LineUpr in Action at Muenchen.Digital – An Event App for Digital Communication

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Much of our communication has shifted to digital platforms and tools. This doesn’t just apply to our private lives and companies, but also to publicinstitutions. The city of Munich has its own Digital Communication and Social Media team. With this, they want to reach the citizens in their normal everyday life.

Lisa Zech, our interview partner today, is part of the Digital Communication and Social Media team. Her tasks include accelerating digitalization in all areas of communication in Munich. Events are, of course, an ideal way to inform many people at the same time and to motivate them to work towards a common goal. Our event app was also used for some of these events. In this interview, she will tell us more about her everyday life, the added value of an event app, and what types of events can particularly benefit from it. Have fun with this great customer story. 😊


LineUpr: Hello Lisa. Thank you for taking the time to do this interview. Please introduce yourself and your employer.

Lisa: Hi, my name is Lisa Zech and I am part of the Digital Communication and Social Media team in the Department of Technology and Digitalizationof the City of Munich. We want to accelerate digitalization and cultural change in Munich and its city administration – together with the citizens and our colleagues. In addition to, we also run the IT blog, we communicate via social media channels under the hashtag #MuenchenDigitalErleben and we organize events related to digitalization.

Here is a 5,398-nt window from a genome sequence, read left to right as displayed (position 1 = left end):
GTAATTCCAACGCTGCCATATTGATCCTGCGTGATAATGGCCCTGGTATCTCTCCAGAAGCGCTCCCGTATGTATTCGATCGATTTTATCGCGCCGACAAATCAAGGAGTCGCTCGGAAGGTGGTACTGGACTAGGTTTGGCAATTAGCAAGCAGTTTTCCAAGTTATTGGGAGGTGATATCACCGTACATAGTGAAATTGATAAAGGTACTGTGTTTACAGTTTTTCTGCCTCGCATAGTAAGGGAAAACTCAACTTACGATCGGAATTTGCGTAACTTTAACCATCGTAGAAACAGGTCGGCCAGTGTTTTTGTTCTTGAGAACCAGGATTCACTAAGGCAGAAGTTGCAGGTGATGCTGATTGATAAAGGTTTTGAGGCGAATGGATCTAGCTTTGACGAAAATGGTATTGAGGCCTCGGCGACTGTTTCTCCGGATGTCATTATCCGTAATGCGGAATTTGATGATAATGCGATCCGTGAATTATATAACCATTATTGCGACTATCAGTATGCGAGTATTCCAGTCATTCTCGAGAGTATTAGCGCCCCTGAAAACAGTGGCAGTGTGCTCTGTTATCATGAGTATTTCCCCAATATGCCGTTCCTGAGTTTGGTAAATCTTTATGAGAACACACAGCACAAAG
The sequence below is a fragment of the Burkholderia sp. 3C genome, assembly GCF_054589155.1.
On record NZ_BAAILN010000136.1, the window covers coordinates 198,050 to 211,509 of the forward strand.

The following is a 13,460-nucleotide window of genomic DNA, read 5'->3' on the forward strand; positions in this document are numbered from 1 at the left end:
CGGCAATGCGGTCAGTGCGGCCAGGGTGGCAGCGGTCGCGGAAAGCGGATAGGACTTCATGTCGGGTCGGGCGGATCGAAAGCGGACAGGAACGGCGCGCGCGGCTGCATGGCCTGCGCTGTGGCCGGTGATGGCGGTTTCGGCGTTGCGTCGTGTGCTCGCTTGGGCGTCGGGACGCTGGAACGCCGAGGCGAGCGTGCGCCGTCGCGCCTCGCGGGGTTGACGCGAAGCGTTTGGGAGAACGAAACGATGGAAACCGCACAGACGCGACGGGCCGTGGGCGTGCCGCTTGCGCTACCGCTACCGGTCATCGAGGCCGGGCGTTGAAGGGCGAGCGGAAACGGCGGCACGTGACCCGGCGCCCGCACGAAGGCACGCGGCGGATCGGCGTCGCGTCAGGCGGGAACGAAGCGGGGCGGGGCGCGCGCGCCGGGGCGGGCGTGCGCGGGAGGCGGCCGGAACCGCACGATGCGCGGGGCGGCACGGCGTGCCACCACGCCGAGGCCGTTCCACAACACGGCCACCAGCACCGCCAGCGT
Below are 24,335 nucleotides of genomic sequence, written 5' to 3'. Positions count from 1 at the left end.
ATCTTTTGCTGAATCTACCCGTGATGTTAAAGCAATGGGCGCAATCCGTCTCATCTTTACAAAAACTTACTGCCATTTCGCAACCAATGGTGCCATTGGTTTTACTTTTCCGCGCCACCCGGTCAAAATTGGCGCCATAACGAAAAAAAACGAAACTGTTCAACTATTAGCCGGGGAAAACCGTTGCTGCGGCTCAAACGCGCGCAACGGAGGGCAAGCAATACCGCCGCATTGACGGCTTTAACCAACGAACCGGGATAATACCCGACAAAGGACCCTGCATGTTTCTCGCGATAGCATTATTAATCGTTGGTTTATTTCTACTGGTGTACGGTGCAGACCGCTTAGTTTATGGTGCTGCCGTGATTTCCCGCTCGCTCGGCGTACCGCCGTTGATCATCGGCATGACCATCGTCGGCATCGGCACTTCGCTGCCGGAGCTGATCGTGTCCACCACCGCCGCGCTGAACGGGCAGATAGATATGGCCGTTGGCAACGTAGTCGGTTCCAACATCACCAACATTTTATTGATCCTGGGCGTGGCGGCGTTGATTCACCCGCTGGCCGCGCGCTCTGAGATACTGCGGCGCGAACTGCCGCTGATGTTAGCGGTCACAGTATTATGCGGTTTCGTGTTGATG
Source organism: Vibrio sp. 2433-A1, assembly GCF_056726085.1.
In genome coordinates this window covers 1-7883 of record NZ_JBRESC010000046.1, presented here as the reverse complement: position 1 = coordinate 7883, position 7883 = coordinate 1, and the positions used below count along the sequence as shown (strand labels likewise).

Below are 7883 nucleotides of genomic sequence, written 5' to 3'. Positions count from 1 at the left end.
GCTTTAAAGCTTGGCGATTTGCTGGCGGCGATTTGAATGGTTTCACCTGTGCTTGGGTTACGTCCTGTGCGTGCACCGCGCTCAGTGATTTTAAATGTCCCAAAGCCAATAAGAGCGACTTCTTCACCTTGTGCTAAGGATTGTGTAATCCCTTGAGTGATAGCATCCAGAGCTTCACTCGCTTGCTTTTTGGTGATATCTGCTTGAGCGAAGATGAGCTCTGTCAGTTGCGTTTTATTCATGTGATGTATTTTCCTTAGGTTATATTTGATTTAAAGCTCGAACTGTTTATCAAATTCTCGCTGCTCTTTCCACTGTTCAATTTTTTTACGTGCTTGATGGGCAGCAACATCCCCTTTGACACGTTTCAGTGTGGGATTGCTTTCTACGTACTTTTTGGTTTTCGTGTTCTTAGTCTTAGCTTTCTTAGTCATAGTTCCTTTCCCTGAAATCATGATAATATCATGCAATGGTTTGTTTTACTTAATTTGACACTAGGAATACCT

LineUpr: What role do events play for you?

Lisa: Events are an enormously important part of our work. We offer various, mostly very open, event formats for citizens and also for our employees. These include BarCamps, hackathons, and the Open Government Day. On the one hand, interested parties can have the chance to learn more about the digital city of Munich and its development. On the other hand, they can contribute their own ideas and wishes and help to shape the digitalization of the city.

LineUpr: How much time and work do you invest in the planning of your events?

Lisa: We always plan several events simultaneously. Basically, 2 of our team members deal directly with the organization of the event. However, they do not do this full-time and usually have other tasks. Depending on the size of the event, we start about 3 to 5 months in advance with the first preparations: catering, motto, speakers, partners, and marketing. Of course, the location has to be determined much earlier in advance because that is difficult and, above all, expensive in Munich.

LineUpr: You have already used LineUpr for several events. When you compare a printed program to an event app, what are the advantages and disadvantages of both variants in your opinion?

Lisa: Basically, the idea of ​​a printed program booklet naturally contradicts our topic of “digitalization”. That is why we keep trying to find new digital possibilities. An event app is great when you offer a lot of different things at the same time and the participants are spread across the event location. You can reach everyone through push notifications, the event visitors have the chance to put together their own daily schedule using favorites and, additionally, they can also find more information about the program items and the speakers. Ultimately, the app also helps the environment. But every now and again, you notice that many participants like to have something printed in their hand. But that is exactly our mission: to anchor digitalization more firmly in everyday life and work.

I think the possibility of putting together your own program as a participant is great.